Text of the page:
In Ephron’s play, McAlary and another reporter get into a brawl one night arguing about who’s the better reporter. It was not Mac’s first bar room brawl. During his time at SU, McAlary was a regular at The Orange, a dingy bar on South Crouse Avenue, where townies and students would congregate. “Even back then, Mike was cultivating his ‘man of the people’ persona,” Naughton says. One night in spring 1977 after a few tequilas, a brawl broke out and McAlary and several other combatants were arrested. When the arresting officer asked for his name, McAlary, more of a wise guy than a lucky guy that night, told the cop his name was Gary Gilmore, the murderer who had been executed before a firing squad a few months earlier. The next morning McAlary was brought into court before Judge Richard Sardino who took one look at the docket and bellowed out, “Who the hell arrested Gary Gilmore last night?” McAlary approached the bench and said, “I’m sorry your honor. Last night I was so intoxicated, I thought I was Gary Gilmore, but I’m not and I apologize.” Sardino, a notorious no-nonsense jurist especially when it came to SU students, laughed and let McAlary go. “Mike did have the ability to turn on the charm and show his choir boy side when he needed to,” recalls Howard Mansfield ’79, the managing editor of The Daily Orange, who has gone on to write numerous books. “As much as he could drive you crazy, it was hard to stay mad at him.”

As a student, McAlary lived off campus in a ramshackle saltbox house not far from the Brewster Boland dorm complex. “The houses served as temporary residences for rats and students,” recalls Claudia Hutton ’79, who lived nearby. “The houses all looked the same and more than once after a night at The Orange, Mike and his roommates would have trouble recognizing which house was theirs.” So to make sure the house was easy to find, McAlary’s roommate created a four-foot paper mache phallic symbol, which they hung from their second-floor balcony. “It became a landmark,” Hutton says. “We would use it to give directions to our house.”

McAlary’s antics occasionally caused problems for his friends. McEnaney recalls waitressing in the student center one day when McAlary came to visit and after a few drinks broke a wine glass over his head. “The manager made it clear I had to get him out of there right away. Sometimes it was like he was John Belushi,” she recalls. “He was crazy and funny and when you were with him you wanted to go along for the ride.”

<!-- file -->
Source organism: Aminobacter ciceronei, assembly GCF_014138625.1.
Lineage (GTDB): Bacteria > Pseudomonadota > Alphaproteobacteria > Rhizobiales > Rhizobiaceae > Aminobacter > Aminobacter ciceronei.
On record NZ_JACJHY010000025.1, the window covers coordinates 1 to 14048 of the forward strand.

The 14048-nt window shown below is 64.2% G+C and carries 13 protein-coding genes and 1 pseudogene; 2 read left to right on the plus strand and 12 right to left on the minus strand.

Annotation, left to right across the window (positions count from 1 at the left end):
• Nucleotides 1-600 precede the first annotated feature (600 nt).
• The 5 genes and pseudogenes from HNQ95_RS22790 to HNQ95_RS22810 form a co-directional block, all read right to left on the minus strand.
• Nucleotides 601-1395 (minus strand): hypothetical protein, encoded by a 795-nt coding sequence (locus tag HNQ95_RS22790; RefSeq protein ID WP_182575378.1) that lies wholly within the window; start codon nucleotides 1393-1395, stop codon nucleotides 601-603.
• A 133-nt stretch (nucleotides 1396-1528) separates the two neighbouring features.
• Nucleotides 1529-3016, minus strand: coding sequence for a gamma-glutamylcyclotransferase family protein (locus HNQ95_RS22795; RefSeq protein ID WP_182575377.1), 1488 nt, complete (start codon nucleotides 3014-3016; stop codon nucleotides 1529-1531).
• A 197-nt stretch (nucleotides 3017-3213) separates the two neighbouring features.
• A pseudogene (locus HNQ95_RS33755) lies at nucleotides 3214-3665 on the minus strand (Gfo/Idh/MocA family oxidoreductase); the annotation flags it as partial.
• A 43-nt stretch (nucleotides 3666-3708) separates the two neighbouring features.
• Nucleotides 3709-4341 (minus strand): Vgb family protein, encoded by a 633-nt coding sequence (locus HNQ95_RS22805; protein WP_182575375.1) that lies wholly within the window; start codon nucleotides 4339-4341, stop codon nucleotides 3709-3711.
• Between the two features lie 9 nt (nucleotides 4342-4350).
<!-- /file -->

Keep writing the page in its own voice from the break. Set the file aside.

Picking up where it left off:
Joel Stashenko ’83, who ran the DO sports department with McAlary, says even in college it was clear that McAlary had a presence. “He drew people to him,” Stashenko says. “He had this outsized personality that thrived in certain settings. He was impulsive and emotional, but was somehow able to get away with it.”

While the two worked together at the school paper, McAlary had a dispute with Mansfield and quit in a huff. The sports department was in the midst of a major project and Stashenko had to scramble and work all night to make the deadline. “When you think about it, everything Mike did in college, he did again when he got to New York, except in Manhattan he got paid a lot of money for it,” Stashenko says.

When McAlary got to New York, he embraced the Manhattan scene, becoming a regular at Elaine’s (the now shuttered restaurant on Manhattan’s East Side that was a clubhouse of sorts for writers and athletes) and cultivated friendships with singer Paul Simon and now New York governor Andrew Cuomo. (McAlary was a groomsman at Cuomo’s wedding.)

But he always had time for his old classmates. “Michael was very devoted to his college friends,” McEnaney says. When McAlary was at The Daily News, the girlfriend of a former DO editor was involved in a car accident. “The editor called Mike because he knew Mike could get someone to run the license plates on the car that hit her,” McEnaney says. “They hadn’t spoken for years, but Mike did it with no questions asked.”

McEnaney, Naughton, Wendel, Coffey, and about a dozen other of McAlary’s former classmates went to see Lucky Guy in early May and afterward spent a few hours at Sardi’s restaurant talking about the play and telling stories. It was an emotional, hilarious night. “When Mike died, we never got to have a wake for him, so years later it felt like we finally got to do it,” McEnaney says. “We all grew up together at Syracuse and those bonds are still really strong. When I think about my time with Michael and all those other people, I’m so grateful for it. That was the first time in my life I was with so many people who wanted something bigger. It was inspiring to me then, and it still inspires me now.”

Mark Sullivan ’79 was a classmate of McAlary’s and is currently president and editorial director of Formula 4 Media.


Some of Mike McAlary’s former SU classmates and colleagues at The Daily Orange gather outside The Broadhurst Theatre after attending a performance of Lucky Guy in May. Pictured (from left) are Walecia Konrad ’81, Maura McEnaney ’79, Tom Coffey ’80, Tim Wendel ’78, Jacqui Salmon ’79, Dave Bauder ’81, Jim Naughton ’79, and Kevin Haynes ’79.

Photo courtesy of Mark Sullivan